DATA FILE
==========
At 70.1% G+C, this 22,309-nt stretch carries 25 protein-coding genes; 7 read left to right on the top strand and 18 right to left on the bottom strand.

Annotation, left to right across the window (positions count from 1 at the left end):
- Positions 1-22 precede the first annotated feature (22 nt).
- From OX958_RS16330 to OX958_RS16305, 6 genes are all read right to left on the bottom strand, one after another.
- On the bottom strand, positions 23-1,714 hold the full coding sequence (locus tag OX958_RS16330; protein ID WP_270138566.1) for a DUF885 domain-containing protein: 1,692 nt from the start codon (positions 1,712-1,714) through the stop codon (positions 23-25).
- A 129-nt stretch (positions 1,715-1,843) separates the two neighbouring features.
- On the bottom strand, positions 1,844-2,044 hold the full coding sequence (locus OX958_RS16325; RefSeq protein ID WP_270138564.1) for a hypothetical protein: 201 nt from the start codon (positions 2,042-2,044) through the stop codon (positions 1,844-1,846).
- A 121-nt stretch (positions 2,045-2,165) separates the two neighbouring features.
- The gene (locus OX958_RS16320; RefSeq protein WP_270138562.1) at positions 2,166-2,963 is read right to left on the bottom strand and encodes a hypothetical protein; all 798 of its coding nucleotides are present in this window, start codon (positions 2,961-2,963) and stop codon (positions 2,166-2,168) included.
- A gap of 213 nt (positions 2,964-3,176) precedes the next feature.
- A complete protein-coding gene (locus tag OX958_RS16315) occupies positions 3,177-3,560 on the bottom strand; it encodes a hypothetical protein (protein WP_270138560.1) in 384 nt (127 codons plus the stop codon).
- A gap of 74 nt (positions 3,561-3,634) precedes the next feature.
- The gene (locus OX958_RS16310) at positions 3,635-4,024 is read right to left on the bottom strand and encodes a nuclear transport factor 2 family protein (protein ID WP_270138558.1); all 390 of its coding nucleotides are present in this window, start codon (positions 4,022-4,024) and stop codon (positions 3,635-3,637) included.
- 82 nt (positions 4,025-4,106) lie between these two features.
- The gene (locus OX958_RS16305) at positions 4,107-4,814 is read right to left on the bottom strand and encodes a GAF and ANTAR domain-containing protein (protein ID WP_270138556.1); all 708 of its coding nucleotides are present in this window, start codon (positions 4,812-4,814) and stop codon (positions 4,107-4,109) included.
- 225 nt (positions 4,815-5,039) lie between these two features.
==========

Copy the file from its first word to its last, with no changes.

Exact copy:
At 70.1% G+C, this 22,309-nt stretch carries 25 protein-coding genes; 7 read left to right on the top strand and 18 right to left on the bottom strand.

Annotation, left to right across the window (positions count from 1 at the left end):
- Positions 1-22 precede the first annotated feature (22 nt).
- From OX958_RS16330 to OX958_RS16305, 6 genes are all read right to left on the bottom strand, one after another.
- On the bottom strand, positions 23-1,714 hold the full coding sequence (locus tag OX958_RS16330; protein ID WP_270138566.1) for a DUF885 domain-containing protein: 1,692 nt from the start codon (positions 1,712-1,714) through the stop codon (positions 23-25).
- A 129-nt stretch (positions 1,715-1,843) separates the two neighbouring features.
- On the bottom strand, positions 1,844-2,044 hold the full coding sequence (locus OX958_RS16325; RefSeq protein ID WP_270138564.1) for a hypothetical protein: 201 nt from the start codon (positions 2,042-2,044) through the stop codon (positions 1,844-1,846).
- A 121-nt stretch (positions 2,045-2,165) separates the two neighbouring features.
- The gene (locus OX958_RS16320; RefSeq protein WP_270138562.1) at positions 2,166-2,963 is read right to left on the bottom strand and encodes a hypothetical protein; all 798 of its coding nucleotides are present in this window, start codon (positions 2,961-2,963) and stop codon (positions 2,166-2,168) included.
- A gap of 213 nt (positions 2,964-3,176) precedes the next feature.
- A complete protein-coding gene (locus tag OX958_RS16315) occupies positions 3,177-3,560 on the bottom strand; it encodes a hypothetical protein (protein WP_270138560.1) in 384 nt (127 codons plus the stop codon).
- A gap of 74 nt (positions 3,561-3,634) precedes the next feature.
- The gene (locus OX958_RS16310) at positions 3,635-4,024 is read right to left on the bottom strand and encodes a nuclear transport factor 2 family protein (protein ID WP_270138558.1); all 390 of its coding nucleotides are present in this window, start codon (positions 4,022-4,024) and stop codon (positions 3,635-3,637) included.
- 82 nt (positions 4,025-4,106) lie between these two features.
- The gene (locus OX958_RS16305) at positions 4,107-4,814 is read right to left on the bottom strand and encodes a GAF and ANTAR domain-containing protein (protein ID WP_270138556.1); all 708 of its coding nucleotides are present in this window, start codon (positions 4,812-4,814) and stop codon (positions 4,107-4,109) included.
- 225 nt (positions 4,815-5,039) lie between these two features.